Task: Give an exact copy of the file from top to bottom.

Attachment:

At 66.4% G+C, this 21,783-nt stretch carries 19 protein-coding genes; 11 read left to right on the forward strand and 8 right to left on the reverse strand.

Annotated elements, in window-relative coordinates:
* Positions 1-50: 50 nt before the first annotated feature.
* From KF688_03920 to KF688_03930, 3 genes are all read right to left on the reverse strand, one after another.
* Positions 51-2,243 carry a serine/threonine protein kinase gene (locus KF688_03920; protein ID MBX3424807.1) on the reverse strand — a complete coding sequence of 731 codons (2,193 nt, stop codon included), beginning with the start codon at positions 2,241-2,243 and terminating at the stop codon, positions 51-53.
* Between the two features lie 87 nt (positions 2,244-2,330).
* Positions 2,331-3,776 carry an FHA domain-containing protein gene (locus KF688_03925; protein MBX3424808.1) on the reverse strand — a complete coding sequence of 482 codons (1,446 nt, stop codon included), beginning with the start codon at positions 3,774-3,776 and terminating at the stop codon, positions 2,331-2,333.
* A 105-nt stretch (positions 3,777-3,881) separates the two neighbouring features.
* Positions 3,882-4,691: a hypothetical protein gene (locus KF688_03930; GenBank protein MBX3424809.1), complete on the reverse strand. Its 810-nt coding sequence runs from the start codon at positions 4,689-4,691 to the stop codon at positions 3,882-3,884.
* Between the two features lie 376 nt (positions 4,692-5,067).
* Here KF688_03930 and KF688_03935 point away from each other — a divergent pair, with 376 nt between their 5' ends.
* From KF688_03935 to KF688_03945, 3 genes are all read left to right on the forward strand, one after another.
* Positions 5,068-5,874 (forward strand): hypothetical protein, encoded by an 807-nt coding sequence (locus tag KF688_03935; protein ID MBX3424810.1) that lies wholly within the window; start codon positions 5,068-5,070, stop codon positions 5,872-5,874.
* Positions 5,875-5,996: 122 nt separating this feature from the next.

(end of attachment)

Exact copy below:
At 66.4% G+C, this 21,783-nt stretch carries 19 protein-coding genes; 11 read left to right on the forward strand and 8 right to left on the reverse strand.

Annotated elements, in window-relative coordinates:
* Positions 1-50: 50 nt before the first annotated feature.
* From KF688_03920 to KF688_03930, 3 genes are all read right to left on the reverse strand, one after another.
* Positions 51-2,243 carry a serine/threonine protein kinase gene (locus KF688_03920; protein ID MBX3424807.1) on the reverse strand — a complete coding sequence of 731 codons (2,193 nt, stop codon included), beginning with the start codon at positions 2,241-2,243 and terminating at the stop codon, positions 51-53.
* Between the two features lie 87 nt (positions 2,244-2,330).
* Positions 2,331-3,776 carry an FHA domain-containing protein gene (locus KF688_03925; protein MBX3424808.1) on the reverse strand — a complete coding sequence of 482 codons (1,446 nt, stop codon included), beginning with the start codon at positions 3,774-3,776 and terminating at the stop codon, positions 2,331-2,333.
* A 105-nt stretch (positions 3,777-3,881) separates the two neighbouring features.
* Positions 3,882-4,691: a hypothetical protein gene (locus KF688_03930; GenBank protein MBX3424809.1), complete on the reverse strand. Its 810-nt coding sequence runs from the start codon at positions 4,689-4,691 to the stop codon at positions 3,882-3,884.
* Between the two features lie 376 nt (positions 4,692-5,067).
* Here KF688_03930 and KF688_03935 point away from each other — a divergent pair, with 376 nt between their 5' ends.
* From KF688_03935 to KF688_03945, 3 genes are all read left to right on the forward strand, one after another.
* Positions 5,068-5,874 (forward strand): hypothetical protein, encoded by an 807-nt coding sequence (locus tag KF688_03935; protein ID MBX3424810.1) that lies wholly within the window; start codon positions 5,068-5,070, stop codon positions 5,872-5,874.
* Positions 5,875-5,996: 122 nt separating this feature from the next.